Sicario Review by Bob Hedlund for The Mungle Show

Synopsis: An upandcoming FBI agent is recruited into an elite task force, commissioned to disrupt and reset the imbalance of the escalating drug war along the US Mexico Border.

Review: It's impossible to draw a line in shifting sands. This is a notion that plays out to deadly effect in the film SICARIO (which is the Spanish word for 'Hitman'). After uncovering a narco body stash house in an Arizona suburb, FBI Agent Kate Macer (Emily Blunt) catches the eye of a covert multiagency task force and is asked to kindly volunteer. Now with the final piece of his team, her new handler, the flip flop sporting Matt Graver (Josh Brolin), begins a strategic shock and awe campaign against the finances of a Mexican drug kingpin. The ultimate goal is to wreak enough havoc on the US side to force the kingpin into recalling his top man back across the border for a facetoface, allowing the team to follow the trail back to the boss. The task force's tip of the spear for the operation is the ghostlike Alejandro (Benicio Del Toro), a man devoid of conscience and yet haunted by his past.

All of this information is dished out in chunks too small for Kate to handle as she is relegated to just an observer on this out of control roller coaster ride, as are we. This is perfectly illustrated by a scene in which the team crosses the border to retrieve a prisoner they need to question from a Mexican jail. As the convoy of black SUV's twist through the streets at breakneck speeds, Kate can do nothing but hope that sheís made the right decision by putting her life in the hands of the men sitting next to her that she may never fully trust.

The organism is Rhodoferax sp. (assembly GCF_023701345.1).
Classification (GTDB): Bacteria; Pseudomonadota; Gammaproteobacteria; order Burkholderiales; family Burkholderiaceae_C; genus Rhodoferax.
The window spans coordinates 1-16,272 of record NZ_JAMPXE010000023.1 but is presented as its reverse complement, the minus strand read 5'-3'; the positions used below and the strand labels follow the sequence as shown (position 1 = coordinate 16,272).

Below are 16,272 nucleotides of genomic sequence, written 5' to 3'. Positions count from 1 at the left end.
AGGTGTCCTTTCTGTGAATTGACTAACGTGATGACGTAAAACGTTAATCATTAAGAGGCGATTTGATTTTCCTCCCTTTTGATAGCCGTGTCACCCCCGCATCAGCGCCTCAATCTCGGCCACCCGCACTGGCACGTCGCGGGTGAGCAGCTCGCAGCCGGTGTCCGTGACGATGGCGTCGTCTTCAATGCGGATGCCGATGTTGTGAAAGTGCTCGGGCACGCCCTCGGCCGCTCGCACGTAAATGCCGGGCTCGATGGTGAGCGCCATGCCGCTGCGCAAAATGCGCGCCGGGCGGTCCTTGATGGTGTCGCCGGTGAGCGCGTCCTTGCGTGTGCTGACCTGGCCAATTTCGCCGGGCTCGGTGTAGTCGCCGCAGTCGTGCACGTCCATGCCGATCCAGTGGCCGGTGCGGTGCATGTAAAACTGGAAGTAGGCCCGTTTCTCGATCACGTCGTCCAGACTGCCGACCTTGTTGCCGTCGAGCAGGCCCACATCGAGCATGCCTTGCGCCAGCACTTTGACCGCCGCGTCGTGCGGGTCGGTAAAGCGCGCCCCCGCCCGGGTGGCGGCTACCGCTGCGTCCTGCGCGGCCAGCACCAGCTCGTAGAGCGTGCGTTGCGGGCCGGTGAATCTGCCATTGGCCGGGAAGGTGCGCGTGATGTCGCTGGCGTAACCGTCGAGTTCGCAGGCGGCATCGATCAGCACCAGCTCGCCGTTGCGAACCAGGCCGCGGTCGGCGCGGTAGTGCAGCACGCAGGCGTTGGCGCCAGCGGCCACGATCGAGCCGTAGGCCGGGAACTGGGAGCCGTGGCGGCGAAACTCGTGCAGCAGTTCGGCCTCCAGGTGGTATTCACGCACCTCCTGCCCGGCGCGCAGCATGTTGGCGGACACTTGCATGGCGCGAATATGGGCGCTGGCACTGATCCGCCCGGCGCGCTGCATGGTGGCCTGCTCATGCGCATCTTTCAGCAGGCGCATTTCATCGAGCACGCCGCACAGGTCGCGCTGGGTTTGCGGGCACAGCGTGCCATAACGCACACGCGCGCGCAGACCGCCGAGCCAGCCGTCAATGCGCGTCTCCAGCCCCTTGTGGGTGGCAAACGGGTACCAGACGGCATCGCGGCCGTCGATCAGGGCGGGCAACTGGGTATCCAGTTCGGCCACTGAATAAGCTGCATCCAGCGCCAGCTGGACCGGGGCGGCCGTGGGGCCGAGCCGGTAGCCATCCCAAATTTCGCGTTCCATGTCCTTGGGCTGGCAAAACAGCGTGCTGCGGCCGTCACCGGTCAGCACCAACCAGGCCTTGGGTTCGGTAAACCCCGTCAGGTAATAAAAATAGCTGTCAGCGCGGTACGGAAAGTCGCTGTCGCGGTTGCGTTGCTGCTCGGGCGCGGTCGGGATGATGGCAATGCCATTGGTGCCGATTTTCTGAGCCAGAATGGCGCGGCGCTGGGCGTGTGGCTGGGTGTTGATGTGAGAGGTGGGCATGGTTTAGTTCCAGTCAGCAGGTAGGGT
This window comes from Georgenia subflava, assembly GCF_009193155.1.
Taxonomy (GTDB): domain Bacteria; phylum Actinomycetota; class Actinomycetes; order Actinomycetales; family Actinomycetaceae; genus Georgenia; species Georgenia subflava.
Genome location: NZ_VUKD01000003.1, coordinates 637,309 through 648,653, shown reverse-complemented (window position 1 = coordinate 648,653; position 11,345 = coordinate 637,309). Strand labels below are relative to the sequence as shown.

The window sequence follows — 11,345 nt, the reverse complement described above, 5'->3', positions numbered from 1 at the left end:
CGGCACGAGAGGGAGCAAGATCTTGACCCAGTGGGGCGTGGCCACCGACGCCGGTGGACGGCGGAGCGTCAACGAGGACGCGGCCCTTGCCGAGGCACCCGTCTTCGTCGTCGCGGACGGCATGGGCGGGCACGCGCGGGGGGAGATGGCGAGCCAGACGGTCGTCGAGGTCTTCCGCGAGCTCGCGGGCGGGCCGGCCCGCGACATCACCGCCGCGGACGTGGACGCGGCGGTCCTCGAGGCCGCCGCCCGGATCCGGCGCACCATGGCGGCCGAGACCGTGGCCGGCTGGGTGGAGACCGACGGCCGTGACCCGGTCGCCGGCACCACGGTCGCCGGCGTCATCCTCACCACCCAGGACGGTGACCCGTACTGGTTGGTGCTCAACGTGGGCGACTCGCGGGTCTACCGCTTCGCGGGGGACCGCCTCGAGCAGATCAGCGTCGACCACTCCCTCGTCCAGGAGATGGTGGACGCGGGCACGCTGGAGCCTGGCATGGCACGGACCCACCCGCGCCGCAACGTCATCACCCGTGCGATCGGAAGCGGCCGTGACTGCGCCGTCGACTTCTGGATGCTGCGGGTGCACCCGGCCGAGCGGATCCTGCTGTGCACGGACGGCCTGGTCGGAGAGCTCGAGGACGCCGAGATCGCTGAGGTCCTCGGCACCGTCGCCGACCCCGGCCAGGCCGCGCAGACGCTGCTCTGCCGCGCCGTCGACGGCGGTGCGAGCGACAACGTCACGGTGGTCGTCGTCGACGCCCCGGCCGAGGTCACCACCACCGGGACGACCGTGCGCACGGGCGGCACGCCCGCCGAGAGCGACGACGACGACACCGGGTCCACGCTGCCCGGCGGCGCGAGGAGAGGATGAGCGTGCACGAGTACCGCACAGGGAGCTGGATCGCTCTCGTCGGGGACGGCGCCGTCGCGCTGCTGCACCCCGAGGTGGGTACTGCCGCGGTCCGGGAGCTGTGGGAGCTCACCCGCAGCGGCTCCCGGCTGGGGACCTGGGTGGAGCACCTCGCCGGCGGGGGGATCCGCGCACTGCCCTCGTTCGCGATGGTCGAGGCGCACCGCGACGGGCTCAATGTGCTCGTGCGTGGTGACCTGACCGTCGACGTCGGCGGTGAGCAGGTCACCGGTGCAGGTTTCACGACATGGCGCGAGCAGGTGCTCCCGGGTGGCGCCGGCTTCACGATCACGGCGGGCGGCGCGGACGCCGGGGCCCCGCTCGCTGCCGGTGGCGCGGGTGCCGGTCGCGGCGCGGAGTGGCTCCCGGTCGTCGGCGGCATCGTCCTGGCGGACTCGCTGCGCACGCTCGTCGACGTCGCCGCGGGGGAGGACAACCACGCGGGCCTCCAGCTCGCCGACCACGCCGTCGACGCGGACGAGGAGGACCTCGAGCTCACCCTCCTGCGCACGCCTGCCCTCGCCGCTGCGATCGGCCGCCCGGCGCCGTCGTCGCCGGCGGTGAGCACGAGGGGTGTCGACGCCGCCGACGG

Written by first time writer Taylor Sheridan, Sicario could have easily slipped into one distinct genre, forsaking either the complexity or power, but director Denis Villeneuve skillfully keeps the balance between political thriller, character drama and a straight action flick. With this film, Villeneuve has taken a natural but surefooted step forward from insular dramas like Prisoners and Enemy without losing himself in the chaos that larger budgets normally bring.

The breathtaking visual style of cinematographer Roger Deakins fills every frame of the film with intention and beauty. The stark and expansive images of both the land and the cities along the border carry a visual weight of just how small and insignificant the actions of one can be. That our good intentions are a drop in the bucket against the growing tide of evil.

Much like Peter Berg's The Kingdom before it, Sicario deals with the complexities of inserting ourselves into a war, the scope of which we can not fully grasp, until it's too late and we are neck deep. The difference being that this is not set in the middle east and the war is already on our doorstep. There is no turning away from it. The ultimate question: Is this war nearing an end... or just beginning.

Sicario is a dark film with deft acting and visceral action set pieces. The first ten minutes alone could have earned the R rating for strong violence, grisly images, and language so don't let the prestige of the actors blind you into thinking this is typical date night fare. But don't let it dissuade you either. The images may be at times gruesome but it's always with intention and never oversteps into gore. I give the film 5 out of 5 stacks of cash. This is a movie that needs to be seen and won't easily be forgotten.

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